The 2021 MLB amateur draft is a little more than four weeks away. In an effort to better market the event, MLB has pushed the draft back to the All-Star break this season, rather than its usual first week of June. The three-day event begins Sunday, July 11.
MLB and the MLBPA resolved several pandemic-related issues last March, including those involving the annual amateur draft. Last year's draft was shortened to five rounds (from 40) to cut costs. This year's draft will be 20 rounds, the minimum allowed under last March's agreement, and bonus pools will remain at 2020 levels, which were the same as 2019.
Thanks to their 19-41 record during the shortened 60-game 2020 season, the Pirates hold the No. 1 pick in the 2021 draft. MLB does not have a draft lottery. The draft order is set in the reverse order of the previous year's standings. This is the fifth time the Pirates have held the No. 1 pick, joining 1986 (Jeff King), 1996 (Kris Benson), 2002 (Bryan Bullington), and 2011 (Gerrit Cole).
"The truth is, we don't know (who we're going to take)," Pirates GM Ben Cherington said during an MLB.com podcast appearance in December. "We know there's a lot of good, talented players who will be eligible for the draft next year. We're going to take the time that we have to get to know them as well as we possibly can. Excited for that process."
These days all first-round picks are protected from free-agent compensation. Teams instead give up later draft picks (and international bonus money) to sign qualified free agents. Despite that, the Astros do not have a first- or second-round pick this year. They were stripped of their top two picks this year and last as part of their punishment for the sign-stealing scandal.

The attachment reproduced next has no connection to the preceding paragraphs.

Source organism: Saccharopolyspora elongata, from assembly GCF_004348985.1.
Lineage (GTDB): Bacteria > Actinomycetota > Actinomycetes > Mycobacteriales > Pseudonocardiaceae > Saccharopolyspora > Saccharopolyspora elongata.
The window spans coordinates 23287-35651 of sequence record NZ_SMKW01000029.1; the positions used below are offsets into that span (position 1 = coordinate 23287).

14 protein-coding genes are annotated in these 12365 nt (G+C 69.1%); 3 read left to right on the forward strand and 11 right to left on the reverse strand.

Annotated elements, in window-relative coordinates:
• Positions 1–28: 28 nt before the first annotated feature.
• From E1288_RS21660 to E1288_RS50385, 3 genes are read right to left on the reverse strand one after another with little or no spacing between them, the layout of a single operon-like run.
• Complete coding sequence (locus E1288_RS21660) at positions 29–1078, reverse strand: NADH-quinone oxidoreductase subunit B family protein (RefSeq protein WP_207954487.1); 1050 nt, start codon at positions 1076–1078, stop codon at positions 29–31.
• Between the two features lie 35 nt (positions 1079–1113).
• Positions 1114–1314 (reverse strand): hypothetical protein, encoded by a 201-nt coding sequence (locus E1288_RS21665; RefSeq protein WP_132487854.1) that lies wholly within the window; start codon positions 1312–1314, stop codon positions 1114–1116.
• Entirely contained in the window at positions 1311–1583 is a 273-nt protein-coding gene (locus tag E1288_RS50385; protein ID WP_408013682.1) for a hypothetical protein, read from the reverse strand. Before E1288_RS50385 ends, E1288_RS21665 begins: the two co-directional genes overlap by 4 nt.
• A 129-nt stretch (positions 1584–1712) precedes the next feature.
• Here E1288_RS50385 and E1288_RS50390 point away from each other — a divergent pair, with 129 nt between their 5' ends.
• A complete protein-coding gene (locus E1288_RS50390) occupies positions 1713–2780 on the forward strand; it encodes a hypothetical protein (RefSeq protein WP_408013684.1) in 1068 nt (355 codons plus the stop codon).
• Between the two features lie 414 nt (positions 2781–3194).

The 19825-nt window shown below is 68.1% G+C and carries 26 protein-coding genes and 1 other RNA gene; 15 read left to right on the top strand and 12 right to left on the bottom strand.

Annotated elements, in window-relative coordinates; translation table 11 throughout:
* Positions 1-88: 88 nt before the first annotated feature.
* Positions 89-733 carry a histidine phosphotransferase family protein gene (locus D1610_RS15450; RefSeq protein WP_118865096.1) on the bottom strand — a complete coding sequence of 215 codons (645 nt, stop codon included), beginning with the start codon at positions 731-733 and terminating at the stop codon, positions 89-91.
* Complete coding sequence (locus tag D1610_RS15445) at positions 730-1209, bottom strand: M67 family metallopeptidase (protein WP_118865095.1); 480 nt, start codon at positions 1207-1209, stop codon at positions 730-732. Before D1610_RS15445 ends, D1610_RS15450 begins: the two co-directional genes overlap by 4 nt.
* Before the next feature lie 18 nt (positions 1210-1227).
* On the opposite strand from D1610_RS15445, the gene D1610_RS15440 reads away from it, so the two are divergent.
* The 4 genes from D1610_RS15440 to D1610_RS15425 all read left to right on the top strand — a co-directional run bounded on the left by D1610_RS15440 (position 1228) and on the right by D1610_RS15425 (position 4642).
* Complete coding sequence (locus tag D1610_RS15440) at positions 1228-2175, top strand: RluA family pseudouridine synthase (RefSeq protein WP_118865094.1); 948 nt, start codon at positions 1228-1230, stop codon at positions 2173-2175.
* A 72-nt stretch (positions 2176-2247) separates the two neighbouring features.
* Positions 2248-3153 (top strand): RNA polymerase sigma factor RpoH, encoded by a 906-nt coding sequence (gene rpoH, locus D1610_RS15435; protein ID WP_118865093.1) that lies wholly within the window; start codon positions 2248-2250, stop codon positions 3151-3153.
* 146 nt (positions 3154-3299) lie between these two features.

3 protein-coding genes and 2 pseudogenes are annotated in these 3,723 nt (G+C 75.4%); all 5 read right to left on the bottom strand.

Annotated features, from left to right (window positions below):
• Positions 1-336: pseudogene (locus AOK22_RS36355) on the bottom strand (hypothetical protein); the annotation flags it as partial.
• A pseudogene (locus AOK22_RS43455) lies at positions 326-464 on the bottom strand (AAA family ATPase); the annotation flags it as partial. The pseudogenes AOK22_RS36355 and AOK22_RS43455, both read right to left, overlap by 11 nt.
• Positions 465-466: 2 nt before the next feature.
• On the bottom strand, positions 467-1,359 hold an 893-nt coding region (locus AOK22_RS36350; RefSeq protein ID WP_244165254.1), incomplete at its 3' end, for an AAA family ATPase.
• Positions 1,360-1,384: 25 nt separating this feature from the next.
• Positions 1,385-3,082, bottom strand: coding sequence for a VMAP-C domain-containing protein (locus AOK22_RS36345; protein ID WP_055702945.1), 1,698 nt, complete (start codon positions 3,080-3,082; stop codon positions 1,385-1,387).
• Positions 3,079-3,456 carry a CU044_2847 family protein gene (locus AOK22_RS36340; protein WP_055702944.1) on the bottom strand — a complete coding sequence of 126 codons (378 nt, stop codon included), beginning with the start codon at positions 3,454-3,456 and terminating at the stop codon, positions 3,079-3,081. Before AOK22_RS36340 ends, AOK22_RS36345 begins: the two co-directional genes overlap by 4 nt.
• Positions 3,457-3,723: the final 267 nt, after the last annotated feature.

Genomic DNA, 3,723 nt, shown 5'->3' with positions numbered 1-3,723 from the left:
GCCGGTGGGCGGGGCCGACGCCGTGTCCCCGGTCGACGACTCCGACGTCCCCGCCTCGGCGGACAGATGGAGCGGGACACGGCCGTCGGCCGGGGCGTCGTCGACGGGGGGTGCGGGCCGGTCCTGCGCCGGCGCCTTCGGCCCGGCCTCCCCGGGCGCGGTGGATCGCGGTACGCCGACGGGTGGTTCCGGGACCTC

Each team is given a set bonus pool for draft spending each summer. The penalties for excessive spending are harsh enough (tax on overage, forfeiting a future first rounder, etc.) that the bonus pool effectively acts as a hard cap. The bonus pools are tied to picks in the top 10 rounds, and if you give one player a below-slot bonus, you can give the savings to another player(s).
The Rangers hold the No. 2 pick but have a smaller bonus pool than the Tigers, who hold the No. 3 pick, because Detroit received the No. 32 pick in the competitive balance lottery. Texas does not receive a competitive balance pick, which are extra picks given to lower revenue teams. The Astros have the smallest bonus pool at $2,940,600 as a result of their forfeited picks.
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Below is our first 2021 MLB amateur mock draft. We'll have mock draft updates every other Friday between now and draft day with the latest chatter, speculation, and rumors.
Pick: C Henry Davis, Louisville ($8,415,300 slot value)
There is no Bryce Harper, Adley Rutschman, or Stephen Strasburg in this draft class. That clear-cut No. 1 prospect. Because of that, the Pirates have cast a wider than usual net for the No. 1 pick. Davis, the top two high school shortstops (Jordan Lawlar and Marcelo Mayer), and the two Vanderbilt righties (Jack Leiter and Kumar Rocker) are all in the mix.
GM Ben Cherington targeted high-upside players no matter how far away from the big leagues in the Josh Bell, Starling Marte, Joe Musgrove, and Jameson Taillon trades. Applying that strategy to the draft would suggest Lawlar or Mayer will be the pick here, though I'm instead going with the Davis, the draft's best hitter and a likely long-term catcher once MLB adopts the automated strike zone.